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Student Spotlight – Brady Rowe

January 29, 2020
by Denise Meyer

Brady Rowe is an 8th generation farmer from Hot Springs, Arkansas. Between his undergraduate and graduate studies, he spent a couple of years back in Hot Springs, returning his family’s farm to production while also turning his blacksmithing hobby into a business manufacturing steel cookware.

Brady’s 3/8” inch thick steel pan can be used as a pizza stone, griddle, heat diffuser, a defroster an ice cream slab or serving board, and profits from its sales benefit Arkansas charities that target elder hunger. But as much as he loves his family’s land and organic farming, he decided to return to academia and his longterm goal to make a difference in the world by working in healthcare.

Now a first-year student in the Department of Environmental Sciences, Brady loves the interdisciplinary nature of his studies in public health and being challenged into new ways of thinking by his peers as much as he revels in debate with others.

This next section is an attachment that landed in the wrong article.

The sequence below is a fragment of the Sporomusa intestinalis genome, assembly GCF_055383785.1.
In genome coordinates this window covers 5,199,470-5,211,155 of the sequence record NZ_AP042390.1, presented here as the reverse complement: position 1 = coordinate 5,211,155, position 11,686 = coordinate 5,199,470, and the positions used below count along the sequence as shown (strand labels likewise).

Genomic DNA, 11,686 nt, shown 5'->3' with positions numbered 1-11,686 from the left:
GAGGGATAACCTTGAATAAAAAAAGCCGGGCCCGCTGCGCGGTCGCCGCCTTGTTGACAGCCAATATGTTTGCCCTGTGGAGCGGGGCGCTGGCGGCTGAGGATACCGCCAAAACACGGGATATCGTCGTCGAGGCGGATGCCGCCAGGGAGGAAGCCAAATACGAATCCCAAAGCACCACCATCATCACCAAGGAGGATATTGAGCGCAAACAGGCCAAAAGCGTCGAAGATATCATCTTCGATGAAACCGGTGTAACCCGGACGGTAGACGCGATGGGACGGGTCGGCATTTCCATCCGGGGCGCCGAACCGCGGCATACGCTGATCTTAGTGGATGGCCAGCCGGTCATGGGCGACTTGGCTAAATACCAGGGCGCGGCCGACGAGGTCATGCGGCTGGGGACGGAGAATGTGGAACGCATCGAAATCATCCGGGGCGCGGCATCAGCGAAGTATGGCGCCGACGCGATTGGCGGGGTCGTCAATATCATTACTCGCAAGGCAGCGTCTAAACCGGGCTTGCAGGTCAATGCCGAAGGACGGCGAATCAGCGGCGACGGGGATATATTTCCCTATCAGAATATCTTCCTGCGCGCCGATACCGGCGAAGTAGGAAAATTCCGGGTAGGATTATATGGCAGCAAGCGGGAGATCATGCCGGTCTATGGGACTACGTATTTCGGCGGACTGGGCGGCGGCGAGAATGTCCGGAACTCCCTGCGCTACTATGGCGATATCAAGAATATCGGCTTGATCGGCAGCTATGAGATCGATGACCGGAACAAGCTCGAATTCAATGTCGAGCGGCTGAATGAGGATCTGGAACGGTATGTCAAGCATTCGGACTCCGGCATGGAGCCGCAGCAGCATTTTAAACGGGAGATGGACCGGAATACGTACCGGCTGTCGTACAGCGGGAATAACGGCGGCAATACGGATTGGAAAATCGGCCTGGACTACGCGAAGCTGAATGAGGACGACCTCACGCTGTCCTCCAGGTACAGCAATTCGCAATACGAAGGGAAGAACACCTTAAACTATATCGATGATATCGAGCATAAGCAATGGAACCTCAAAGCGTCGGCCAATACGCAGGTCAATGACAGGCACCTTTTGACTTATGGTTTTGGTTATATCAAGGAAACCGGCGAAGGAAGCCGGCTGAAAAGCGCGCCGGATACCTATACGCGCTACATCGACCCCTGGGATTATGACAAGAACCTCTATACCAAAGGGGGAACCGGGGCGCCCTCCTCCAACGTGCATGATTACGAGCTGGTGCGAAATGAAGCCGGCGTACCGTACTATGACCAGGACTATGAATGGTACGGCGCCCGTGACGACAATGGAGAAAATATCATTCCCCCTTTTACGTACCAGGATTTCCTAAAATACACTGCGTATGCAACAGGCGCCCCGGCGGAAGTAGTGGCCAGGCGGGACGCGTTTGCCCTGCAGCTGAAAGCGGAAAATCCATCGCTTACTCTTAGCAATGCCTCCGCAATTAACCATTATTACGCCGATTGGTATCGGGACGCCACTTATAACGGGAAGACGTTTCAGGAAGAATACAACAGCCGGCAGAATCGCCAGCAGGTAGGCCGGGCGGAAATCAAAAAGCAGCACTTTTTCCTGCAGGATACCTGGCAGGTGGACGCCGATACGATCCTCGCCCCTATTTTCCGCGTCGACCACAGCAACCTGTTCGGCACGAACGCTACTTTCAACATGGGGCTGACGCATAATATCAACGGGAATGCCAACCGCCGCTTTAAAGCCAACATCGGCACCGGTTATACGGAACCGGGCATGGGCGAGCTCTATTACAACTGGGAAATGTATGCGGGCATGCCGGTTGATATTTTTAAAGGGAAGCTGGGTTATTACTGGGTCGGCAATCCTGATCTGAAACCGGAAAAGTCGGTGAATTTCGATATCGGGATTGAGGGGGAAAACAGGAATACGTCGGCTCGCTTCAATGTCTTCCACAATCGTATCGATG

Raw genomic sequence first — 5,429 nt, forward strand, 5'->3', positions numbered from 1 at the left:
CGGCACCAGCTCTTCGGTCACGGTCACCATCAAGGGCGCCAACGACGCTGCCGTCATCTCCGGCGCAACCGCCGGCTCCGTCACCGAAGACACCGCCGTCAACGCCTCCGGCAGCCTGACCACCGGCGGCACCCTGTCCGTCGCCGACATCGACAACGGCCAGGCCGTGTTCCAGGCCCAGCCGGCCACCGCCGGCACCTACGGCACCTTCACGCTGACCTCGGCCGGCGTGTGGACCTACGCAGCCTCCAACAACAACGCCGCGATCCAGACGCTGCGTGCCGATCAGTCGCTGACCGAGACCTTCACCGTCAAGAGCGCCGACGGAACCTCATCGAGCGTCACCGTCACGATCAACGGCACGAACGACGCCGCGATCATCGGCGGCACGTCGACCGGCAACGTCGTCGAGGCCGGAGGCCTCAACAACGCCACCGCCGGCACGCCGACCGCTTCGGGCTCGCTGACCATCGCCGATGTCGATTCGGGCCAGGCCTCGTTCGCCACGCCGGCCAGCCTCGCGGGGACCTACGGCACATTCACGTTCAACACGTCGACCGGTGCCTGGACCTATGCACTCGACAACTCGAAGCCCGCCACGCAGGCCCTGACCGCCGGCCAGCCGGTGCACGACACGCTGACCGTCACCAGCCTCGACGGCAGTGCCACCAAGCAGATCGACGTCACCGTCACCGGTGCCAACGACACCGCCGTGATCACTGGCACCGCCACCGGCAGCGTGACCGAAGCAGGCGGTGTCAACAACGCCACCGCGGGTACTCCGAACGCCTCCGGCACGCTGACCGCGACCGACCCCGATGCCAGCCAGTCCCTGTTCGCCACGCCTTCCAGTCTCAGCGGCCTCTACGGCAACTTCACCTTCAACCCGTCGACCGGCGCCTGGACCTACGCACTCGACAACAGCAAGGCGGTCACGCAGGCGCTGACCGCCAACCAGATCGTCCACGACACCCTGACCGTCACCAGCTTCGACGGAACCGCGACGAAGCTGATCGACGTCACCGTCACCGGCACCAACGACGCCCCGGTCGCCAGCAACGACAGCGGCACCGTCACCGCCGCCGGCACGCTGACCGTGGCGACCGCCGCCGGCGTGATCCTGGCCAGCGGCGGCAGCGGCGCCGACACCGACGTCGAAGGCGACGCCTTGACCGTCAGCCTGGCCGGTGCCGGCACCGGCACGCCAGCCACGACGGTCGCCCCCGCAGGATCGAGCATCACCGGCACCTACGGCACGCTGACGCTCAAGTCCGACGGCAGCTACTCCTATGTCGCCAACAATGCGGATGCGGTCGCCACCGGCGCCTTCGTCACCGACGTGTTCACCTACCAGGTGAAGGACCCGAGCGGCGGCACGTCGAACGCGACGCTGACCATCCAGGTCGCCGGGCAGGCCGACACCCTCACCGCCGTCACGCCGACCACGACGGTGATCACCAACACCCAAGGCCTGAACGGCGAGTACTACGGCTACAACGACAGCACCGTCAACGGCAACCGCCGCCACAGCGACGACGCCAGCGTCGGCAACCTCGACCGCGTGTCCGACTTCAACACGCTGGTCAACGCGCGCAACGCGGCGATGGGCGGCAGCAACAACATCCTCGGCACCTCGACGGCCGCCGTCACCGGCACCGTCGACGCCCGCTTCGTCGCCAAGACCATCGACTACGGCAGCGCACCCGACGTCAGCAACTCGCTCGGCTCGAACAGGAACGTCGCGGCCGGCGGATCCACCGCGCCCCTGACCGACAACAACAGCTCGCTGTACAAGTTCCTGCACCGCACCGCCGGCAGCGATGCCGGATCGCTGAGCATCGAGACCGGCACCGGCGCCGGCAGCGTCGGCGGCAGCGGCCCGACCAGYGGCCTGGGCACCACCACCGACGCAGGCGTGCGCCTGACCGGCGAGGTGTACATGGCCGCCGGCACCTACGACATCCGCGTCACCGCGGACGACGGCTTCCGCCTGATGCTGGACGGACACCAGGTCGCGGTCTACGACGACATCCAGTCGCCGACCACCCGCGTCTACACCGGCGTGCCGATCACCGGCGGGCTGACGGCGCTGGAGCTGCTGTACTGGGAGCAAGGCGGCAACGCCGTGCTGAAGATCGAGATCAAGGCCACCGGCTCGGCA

Building on his undergraduate studies in neuro and computer sciences he chose to study Environmental Health Sciences because so many neurological diseases are attributable to environmental causes. “If we can fix that we can literally save people’s minds,” he says.

At Yale, Brady has availed himself of the opportunity to take classes in the School of Management (SOM), represents the School of Public Health in the Graduate and Professional School Senate and is involved in the Entrepreneurial Club at SOM.

He was also chosen to be a member of the American Journal of Public Health’s student think tank. This prestigious group provides editorial input on content and themes as they related to young professionals and current students in the field. One of six masters and doctoral students chosen, Brady also contributes to social media and opinion pieces on behalf of the journal. He hopes to write soon on how to farm for optimal human health and to pursue a career in medicine that addresses cognitive health for older adults.

Submitted by Denise Meyer on January 29, 2020